Horn’s usual  podium was around the cracker barrel of the store of W.S. Blackshear in Rochelle.  Eventually, Horn would tour the great halls of the United States and his native England telling the stories of his greatest adventures.

Just about a decade after he left Wilcox County, Horn sat down and began to write the story of his life and his adventures in Africa.  He called his book, “ Trader Horn; being the life and works of Aloysius Horn, an "Old Visitor.”  A few years later, with the aid of Ethelreda Lewis, the book was published by Simon & Schuster and became a best seller in 1927.

“This is the stuff of legends - the true story of the life of Trader Horn.  Down on his luck in his old age, Horn recounted his wild youth as an ivory trader in Central Africa, journeying into jungles teaming with buffalo, gorillas and man-eating leopards; liberating a princess from captivity; navigating treacherous rivers; freeing slaves, and meeting Cecil Rhodes, the founder of Rhodesia. Trader Horn is a vivid and unforgettable portrait of a vanished period in African history. An amazing book .... It cast a spell over me,” wrote a book reviewer for the New York Times.

The book was made into a movie in 1931.  The movie made Hollywood history as the first  non-documentary movie ever filmed in the continent of Africa.  W.S. Van Dyke directed the film which starred Harry Carey, Sr. and Edwina Booth.  Booth became so ill during the filming that she never made another film.  Co-starring as “Peru” was Duncan Renaldo, who went on to fame in the 1950s as the “Cisco Kid.”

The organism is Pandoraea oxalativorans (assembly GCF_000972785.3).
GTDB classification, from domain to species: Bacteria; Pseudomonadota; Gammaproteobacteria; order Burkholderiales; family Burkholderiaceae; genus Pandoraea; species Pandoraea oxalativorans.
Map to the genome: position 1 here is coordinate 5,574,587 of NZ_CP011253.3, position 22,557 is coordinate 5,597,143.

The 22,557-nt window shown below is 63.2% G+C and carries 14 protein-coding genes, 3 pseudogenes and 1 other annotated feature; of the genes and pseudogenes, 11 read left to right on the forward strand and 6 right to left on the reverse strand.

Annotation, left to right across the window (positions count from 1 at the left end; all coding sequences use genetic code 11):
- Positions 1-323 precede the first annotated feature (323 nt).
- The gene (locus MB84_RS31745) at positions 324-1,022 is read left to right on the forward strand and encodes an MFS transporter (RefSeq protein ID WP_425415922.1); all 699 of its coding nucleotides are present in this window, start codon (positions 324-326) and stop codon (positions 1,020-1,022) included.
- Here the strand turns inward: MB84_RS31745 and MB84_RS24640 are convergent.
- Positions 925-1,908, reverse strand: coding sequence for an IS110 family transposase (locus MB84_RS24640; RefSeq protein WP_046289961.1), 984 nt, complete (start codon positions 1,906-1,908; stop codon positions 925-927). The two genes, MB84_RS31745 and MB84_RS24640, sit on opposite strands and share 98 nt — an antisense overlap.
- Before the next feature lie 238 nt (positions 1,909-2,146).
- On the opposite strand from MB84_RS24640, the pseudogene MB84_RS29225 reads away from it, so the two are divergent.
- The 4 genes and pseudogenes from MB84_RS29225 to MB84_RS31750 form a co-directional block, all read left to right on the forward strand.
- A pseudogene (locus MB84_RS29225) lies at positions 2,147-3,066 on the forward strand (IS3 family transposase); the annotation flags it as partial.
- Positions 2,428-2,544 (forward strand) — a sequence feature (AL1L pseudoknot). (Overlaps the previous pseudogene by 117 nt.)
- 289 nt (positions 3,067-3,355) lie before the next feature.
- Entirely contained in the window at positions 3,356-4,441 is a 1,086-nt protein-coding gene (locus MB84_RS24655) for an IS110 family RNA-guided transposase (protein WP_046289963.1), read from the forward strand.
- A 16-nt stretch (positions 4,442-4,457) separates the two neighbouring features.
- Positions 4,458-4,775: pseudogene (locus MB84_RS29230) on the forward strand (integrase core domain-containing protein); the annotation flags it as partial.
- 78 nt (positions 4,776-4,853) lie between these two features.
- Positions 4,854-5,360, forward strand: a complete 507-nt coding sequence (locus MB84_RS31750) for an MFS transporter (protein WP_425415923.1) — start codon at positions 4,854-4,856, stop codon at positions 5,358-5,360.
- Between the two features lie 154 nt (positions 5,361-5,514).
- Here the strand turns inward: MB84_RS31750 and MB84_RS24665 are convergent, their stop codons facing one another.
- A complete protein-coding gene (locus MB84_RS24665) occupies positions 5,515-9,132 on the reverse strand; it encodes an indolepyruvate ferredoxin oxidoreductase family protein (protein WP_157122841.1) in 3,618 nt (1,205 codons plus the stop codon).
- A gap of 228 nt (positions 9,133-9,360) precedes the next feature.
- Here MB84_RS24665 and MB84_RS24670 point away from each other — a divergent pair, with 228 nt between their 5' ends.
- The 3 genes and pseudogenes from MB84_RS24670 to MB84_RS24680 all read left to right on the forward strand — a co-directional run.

Albert Aloyisious “Trader” Horn died in June 21, 1931, five days after his 70th birthday.   The movie of his life, which was remade in 1973,  was released that same year as a fitting eulogy.   His family never took up the offer of his first Abbeville friend, Jonathan Walker, to have Horn  buried in his family cemetery.

I will not attempt to tell you about the African  adventures of the man they called “Trader Horn.” Sufficed to say that you will need to buy the book and read Horn’s own words.


This article was written in tribute to my great grandfather, Robert E. Stubbs, Sr., a farmer, once successful saw mill operator and a contemporary of Trader Horn in Rochelle. “Pop Stubbs’‘ was a teller of tale tales too.  His greatest adventure may have been when his son, “Uncle Billy,” graduated from West Point and “Pop” invaded the kitchen of the U.S. Military Academy to  promptly instruct the northern cooks on the proper way to cook grits. He too suffered financial hard times when he filed bankruptcy and lost his three saw mills in Abbeville, Hazlehurst and Surrency, not to mention the devastating loss of the cotton crop during the World War I and even more disastrous losses during the Great Depression.  If I could turn back the hands of time, I would go back and listen for weeks  to “Pop Stubbs” and his first wife’s kinsman, Guy Fuller, a legendary story teller of Wilcox County as they told their tallest of tales.  


Wednesday, September 21, 2016



A Man to Whom Friendship Was Paramount    

History was ade in Georgia's capitol building when for the first time ever, the State of Georgia recognized and honored an African-American Confederate Soldier. Governor Sonny Perdue signed his annual proclamation honoring Confederate Memorial Day by recognizing Bill Yopp, a native of Laurens County, for his contributions to the State of Georgia. Bill Yopp is more than just a black Confederate soldier. Bill's life was not just that of a soldier, a porter, or a servant. His life was centered on the essential element of human life. His friendships transcended slavery, racism and politics. To Bill, friendship was paramount to any barriers set in his path of life.